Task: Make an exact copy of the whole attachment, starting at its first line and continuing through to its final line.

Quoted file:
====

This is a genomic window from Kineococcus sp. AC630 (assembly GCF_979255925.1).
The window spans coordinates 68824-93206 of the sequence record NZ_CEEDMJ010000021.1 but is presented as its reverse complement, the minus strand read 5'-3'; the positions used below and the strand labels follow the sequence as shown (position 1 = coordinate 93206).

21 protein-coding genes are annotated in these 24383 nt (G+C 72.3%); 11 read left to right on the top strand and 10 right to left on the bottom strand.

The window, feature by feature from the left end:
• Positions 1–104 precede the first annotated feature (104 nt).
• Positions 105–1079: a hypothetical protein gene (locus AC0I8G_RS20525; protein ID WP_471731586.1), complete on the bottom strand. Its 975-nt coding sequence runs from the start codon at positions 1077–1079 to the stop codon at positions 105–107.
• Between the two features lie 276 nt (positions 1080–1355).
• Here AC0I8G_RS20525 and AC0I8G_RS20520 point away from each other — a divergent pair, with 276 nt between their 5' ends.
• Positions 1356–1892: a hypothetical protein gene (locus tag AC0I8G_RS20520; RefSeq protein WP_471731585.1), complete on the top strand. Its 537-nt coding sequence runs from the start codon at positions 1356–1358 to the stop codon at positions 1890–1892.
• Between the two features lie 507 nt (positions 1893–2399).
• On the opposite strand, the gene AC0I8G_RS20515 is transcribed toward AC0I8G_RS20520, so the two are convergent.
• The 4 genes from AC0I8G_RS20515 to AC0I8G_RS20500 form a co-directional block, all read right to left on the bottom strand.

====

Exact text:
This is a genomic window from Kineococcus sp. AC630 (assembly GCF_979255925.1).
The window spans coordinates 68824-93206 of the sequence record NZ_CEEDMJ010000021.1 but is presented as its reverse complement, the minus strand read 5'-3'; the positions used below and the strand labels follow the sequence as shown (position 1 = coordinate 93206).

21 protein-coding genes are annotated in these 24383 nt (G+C 72.3%); 11 read left to right on the top strand and 10 right to left on the bottom strand.

The window, feature by feature from the left end:
• Positions 1–104 precede the first annotated feature (104 nt).
• Positions 105–1079: a hypothetical protein gene (locus AC0I8G_RS20525; protein ID WP_471731586.1), complete on the bottom strand. Its 975-nt coding sequence runs from the start codon at positions 1077–1079 to the stop codon at positions 105–107.
• Between the two features lie 276 nt (positions 1080–1355).
• Here AC0I8G_RS20525 and AC0I8G_RS20520 point away from each other — a divergent pair, with 276 nt between their 5' ends.
• Positions 1356–1892: a hypothetical protein gene (locus tag AC0I8G_RS20520; RefSeq protein WP_471731585.1), complete on the top strand. Its 537-nt coding sequence runs from the start codon at positions 1356–1358 to the stop codon at positions 1890–1892.
• Between the two features lie 507 nt (positions 1893–2399).
• On the opposite strand, the gene AC0I8G_RS20515 is transcribed toward AC0I8G_RS20520, so the two are convergent.
• The 4 genes from AC0I8G_RS20515 to AC0I8G_RS20500 form a co-directional block, all read right to left on the bottom strand.